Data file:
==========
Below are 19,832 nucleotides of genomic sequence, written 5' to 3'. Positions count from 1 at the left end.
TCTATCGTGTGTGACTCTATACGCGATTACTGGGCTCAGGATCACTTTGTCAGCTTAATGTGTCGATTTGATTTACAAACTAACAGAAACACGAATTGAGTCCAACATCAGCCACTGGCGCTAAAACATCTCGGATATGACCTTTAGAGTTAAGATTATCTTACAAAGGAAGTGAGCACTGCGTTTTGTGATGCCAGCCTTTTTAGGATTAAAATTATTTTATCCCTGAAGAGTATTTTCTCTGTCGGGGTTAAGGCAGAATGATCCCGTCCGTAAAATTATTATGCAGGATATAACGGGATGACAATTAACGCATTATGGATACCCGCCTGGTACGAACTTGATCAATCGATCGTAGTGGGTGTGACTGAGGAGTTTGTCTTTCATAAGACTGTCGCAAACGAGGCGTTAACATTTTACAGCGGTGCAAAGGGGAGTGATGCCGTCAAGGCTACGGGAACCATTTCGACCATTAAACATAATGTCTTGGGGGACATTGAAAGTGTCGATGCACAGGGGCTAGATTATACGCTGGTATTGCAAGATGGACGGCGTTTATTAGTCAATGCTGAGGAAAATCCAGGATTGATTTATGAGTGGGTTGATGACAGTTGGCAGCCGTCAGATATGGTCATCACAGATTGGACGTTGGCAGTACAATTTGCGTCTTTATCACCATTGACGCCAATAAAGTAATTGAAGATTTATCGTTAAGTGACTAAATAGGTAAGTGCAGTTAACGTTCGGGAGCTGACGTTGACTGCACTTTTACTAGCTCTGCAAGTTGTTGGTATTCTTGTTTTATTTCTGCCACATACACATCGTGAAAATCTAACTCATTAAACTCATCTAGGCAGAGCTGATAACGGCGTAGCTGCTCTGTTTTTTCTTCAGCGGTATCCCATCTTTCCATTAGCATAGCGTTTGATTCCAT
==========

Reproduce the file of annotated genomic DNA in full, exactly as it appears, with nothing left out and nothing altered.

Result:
Below are 19,832 nucleotides of genomic sequence, written 5' to 3'. Positions count from 1 at the left end.
TCTATCGTGTGTGACTCTATACGCGATTACTGGGCTCAGGATCACTTTGTCAGCTTAATGTGTCGATTTGATTTACAAACTAACAGAAACACGAATTGAGTCCAACATCAGCCACTGGCGCTAAAACATCTCGGATATGACCTTTAGAGTTAAGATTATCTTACAAAGGAAGTGAGCACTGCGTTTTGTGATGCCAGCCTTTTTAGGATTAAAATTATTTTATCCCTGAAGAGTATTTTCTCTGTCGGGGTTAAGGCAGAATGATCCCGTCCGTAAAATTATTATGCAGGATATAACGGGATGACAATTAACGCATTATGGATACCCGCCTGGTACGAACTTGATCAATCGATCGTAGTGGGTGTGACTGAGGAGTTTGTCTTTCATAAGACTGTCGCAAACGAGGCGTTAACATTTTACAGCGGTGCAAAGGGGAGTGATGCCGTCAAGGCTACGGGAACCATTTCGACCATTAAACATAATGTCTTGGGGGACATTGAAAGTGTCGATGCACAGGGGCTAGATTATACGCTGGTATTGCAAGATGGACGGCGTTTATTAGTCAATGCTGAGGAAAATCCAGGATTGATTTATGAGTGGGTTGATGACAGTTGGCAGCCGTCAGATATGGTCATCACAGATTGGACGTTGGCAGTACAATTTGCGTCTTTATCACCATTGACGCCAATAAAGTAATTGAAGATTTATCGTTAAGTGACTAAATAGGTAAGTGCAGTTAACGTTCGGGAGCTGACGTTGACTGCACTTTTACTAGCTCTGCAAGTTGTTGGTATTCTTGTTTTATTTCTGCCACATACACATCGTGAAAATCTAACTCATTAAACTCATCTAGGCAGAGCTGATAACGGCGTAGCTGCTCTGTTTTTTCTTCAGCGGTATCCCATCTTTCCATTAGCATAGCGTTTGATTCCAT